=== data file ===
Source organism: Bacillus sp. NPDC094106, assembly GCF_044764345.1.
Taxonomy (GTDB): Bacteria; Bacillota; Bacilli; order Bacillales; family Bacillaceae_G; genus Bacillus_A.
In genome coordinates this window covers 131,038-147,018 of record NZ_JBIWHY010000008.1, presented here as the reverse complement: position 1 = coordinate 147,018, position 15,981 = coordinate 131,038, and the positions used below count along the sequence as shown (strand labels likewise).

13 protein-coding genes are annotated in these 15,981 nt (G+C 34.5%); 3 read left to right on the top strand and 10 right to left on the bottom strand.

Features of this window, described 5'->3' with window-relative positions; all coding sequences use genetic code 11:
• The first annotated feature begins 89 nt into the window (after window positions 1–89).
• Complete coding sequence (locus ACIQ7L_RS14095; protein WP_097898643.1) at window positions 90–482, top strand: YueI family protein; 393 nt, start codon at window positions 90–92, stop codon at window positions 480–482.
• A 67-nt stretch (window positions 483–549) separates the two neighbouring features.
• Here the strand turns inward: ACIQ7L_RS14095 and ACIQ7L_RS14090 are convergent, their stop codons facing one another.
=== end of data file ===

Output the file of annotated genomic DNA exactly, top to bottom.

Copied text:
Source organism: Bacillus sp. NPDC094106, assembly GCF_044764345.1.
Taxonomy (GTDB): Bacteria; Bacillota; Bacilli; order Bacillales; family Bacillaceae_G; genus Bacillus_A.
In genome coordinates this window covers 131,038-147,018 of record NZ_JBIWHY010000008.1, presented here as the reverse complement: position 1 = coordinate 147,018, position 15,981 = coordinate 131,038, and the positions used below count along the sequence as shown (strand labels likewise).

13 protein-coding genes are annotated in these 15,981 nt (G+C 34.5%); 3 read left to right on the top strand and 10 right to left on the bottom strand.

Features of this window, described 5'->3' with window-relative positions; all coding sequences use genetic code 11:
• The first annotated feature begins 89 nt into the window (after window positions 1–89).
• Complete coding sequence (locus ACIQ7L_RS14095; protein WP_097898643.1) at window positions 90–482, top strand: YueI family protein; 393 nt, start codon at window positions 90–92, stop codon at window positions 480–482.
• A 67-nt stretch (window positions 483–549) separates the two neighbouring features.
• Here the strand turns inward: ACIQ7L_RS14095 and ACIQ7L_RS14090 are convergent, their stop codons facing one another.